Our View: Defending the right to free speech | SteamboatToday.com

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Our View: Defending the right to free speech

— The Steamboat Springs Planning Commission's interest in restricting the rights of medical marijuana centers to advertise their businesses and products in print media would clearly represent a violation of the Colorado state constitution as well as the First Amendment. We hope the Steamboat Springs City Council is wise enough to dismiss such a ridiculous attempt to stifle free speech.

Full transparency is in order: The Steamboat Pilot & Today sells print advertising space to the five medical marijuana centers that operate in Routt County. The total revenue from that advertising equals one-third of 1 percent of all print advertising revenue for the Pilot & Today.

This isn't about the potential for lost revenue for the newspaper; it's about upholding the First Amendment. And to that end, we were shocked at the comments of some Planning Commission members Thursday.

During a meeting to discuss proposed changes to the city's regulations for medical marijuana centers, several commissioners expressed concerns about the content of some medical marijuana print advertisements, specifically the impact the advertisements could have on children.

"I just don't like the impression that the print advertising is giving the youth in this community on marijuana in general," said Planning Commissioner Cedar Beauregard. He said ads "are crossing the line between medication and recreation."

Later in the meeting, Beauregard said he'd "personally feel comfortable banning it altogether in print."

Commission Chairman Jason Lacy said he'd like to see some limitations on print advertising, perhaps limiting the content of the ads to just the medical marijuana center's name, location and hours of operation. Lacy seemed to be OK with medical marijuana radio ads.

"No one wants to recommend anything that would be in violation of the First Amendment," Lacy said.

Of course, that's precisely what he recommended.

City government does not have the legal authority to regulate the content of commercial speech. Put simply, government can't seek to control the message of commercial speech so long as the speech is for a legal activity or product. Lest our Planning Commission forget, Colorado voters made medical marijuana legal in 2000. Here in Routt County, 65 percent of voters supported Amendment 20.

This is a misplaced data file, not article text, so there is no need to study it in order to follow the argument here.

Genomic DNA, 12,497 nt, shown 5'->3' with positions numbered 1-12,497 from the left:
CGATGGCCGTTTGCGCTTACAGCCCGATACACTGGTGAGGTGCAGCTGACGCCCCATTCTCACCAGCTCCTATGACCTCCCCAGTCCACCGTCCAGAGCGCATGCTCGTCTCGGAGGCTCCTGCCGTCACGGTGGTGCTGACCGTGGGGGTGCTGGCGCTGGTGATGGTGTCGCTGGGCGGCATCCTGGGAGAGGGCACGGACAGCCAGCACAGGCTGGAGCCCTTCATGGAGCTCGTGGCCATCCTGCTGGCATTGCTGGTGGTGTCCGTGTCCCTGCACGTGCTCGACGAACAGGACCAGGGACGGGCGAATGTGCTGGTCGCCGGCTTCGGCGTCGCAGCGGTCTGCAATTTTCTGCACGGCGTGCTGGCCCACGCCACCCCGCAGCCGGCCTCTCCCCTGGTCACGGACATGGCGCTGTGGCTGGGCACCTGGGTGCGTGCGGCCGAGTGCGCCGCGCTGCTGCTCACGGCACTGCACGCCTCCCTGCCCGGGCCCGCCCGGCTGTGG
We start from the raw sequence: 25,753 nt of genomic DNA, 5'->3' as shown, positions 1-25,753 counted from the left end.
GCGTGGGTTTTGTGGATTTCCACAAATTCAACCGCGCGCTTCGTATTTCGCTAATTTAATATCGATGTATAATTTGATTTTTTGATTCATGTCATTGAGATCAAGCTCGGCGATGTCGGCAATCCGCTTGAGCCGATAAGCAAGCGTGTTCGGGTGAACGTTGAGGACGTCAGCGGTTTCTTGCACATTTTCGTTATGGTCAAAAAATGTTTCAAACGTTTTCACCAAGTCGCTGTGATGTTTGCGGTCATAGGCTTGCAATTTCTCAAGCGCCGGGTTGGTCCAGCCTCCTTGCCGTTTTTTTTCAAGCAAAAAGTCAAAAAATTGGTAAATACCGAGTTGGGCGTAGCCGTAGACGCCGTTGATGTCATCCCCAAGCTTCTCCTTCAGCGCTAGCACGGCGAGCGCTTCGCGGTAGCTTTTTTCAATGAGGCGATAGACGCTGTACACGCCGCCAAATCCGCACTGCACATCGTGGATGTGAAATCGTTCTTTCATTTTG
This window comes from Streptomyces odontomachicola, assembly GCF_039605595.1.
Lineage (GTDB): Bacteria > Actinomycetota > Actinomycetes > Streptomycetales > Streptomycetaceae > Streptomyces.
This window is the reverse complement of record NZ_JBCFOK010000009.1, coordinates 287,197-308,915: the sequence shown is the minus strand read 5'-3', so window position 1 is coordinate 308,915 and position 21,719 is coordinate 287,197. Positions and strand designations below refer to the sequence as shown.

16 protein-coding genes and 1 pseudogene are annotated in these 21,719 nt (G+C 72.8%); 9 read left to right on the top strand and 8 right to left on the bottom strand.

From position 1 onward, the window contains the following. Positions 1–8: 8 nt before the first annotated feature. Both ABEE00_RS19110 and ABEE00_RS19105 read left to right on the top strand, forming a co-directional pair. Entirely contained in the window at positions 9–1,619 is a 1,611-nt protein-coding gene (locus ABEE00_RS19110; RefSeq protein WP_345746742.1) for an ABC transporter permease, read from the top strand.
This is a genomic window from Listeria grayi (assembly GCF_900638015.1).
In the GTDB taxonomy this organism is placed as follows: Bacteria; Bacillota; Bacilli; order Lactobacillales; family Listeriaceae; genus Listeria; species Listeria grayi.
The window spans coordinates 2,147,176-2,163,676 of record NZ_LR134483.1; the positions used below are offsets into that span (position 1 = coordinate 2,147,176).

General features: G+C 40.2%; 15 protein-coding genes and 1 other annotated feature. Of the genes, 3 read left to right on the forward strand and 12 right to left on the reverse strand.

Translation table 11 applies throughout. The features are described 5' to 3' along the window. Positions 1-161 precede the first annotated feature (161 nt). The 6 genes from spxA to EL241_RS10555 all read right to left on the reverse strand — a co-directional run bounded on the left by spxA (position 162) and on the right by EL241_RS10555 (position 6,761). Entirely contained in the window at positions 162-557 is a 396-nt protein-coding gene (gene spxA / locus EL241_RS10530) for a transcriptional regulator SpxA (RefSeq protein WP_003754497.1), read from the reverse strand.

There is, however, an avenue for government to restrict commercial speech not related to an illegal activity, and that's if the government can narrowly tailor the regulation of such speech so that it directly advances an important government interest. The federal government has been successful in employing such regulations to tobacco advertising, and that's because there's overwhelming evidence of the harm tobacco use causes to health. We doubt the city of Steamboat Springs has overwhelming evidence that demonstrates the important government interest in regulating the commercial speech of medical marijuana centers. And even if it did, the city would have to apply the regulation to all forms of commercial speech — print and broadcast media, for example — not just one of them.

Also at Thursday's meeting, city staff attorney Dan Foote suggested that because medical marijuana remains illegal under federal law, the city may have standing to regulate print advertisements. He's wrong.

The city of Steamboat Springs is a subdivision of the state of Colorado, and in Colorado, medical marijuana is legal. The story might be different if Congress were enacting legislation about marijuana advertising. It's not. Moreover, Colorado's constitution offers broader free speech protections than the federal constitution does.

If some members of the Planning Commission are concerned about the affect medical marijuana centers and their advertising might be having on their children, then they should spend their energy lobbying the Legislature and the people of Colorado to overturn Amendment 20. Violating the First Amendment rights of legal businesses to advertise their products certainly invites litigation, but it won't make medical marijuana or its affects on the community go away.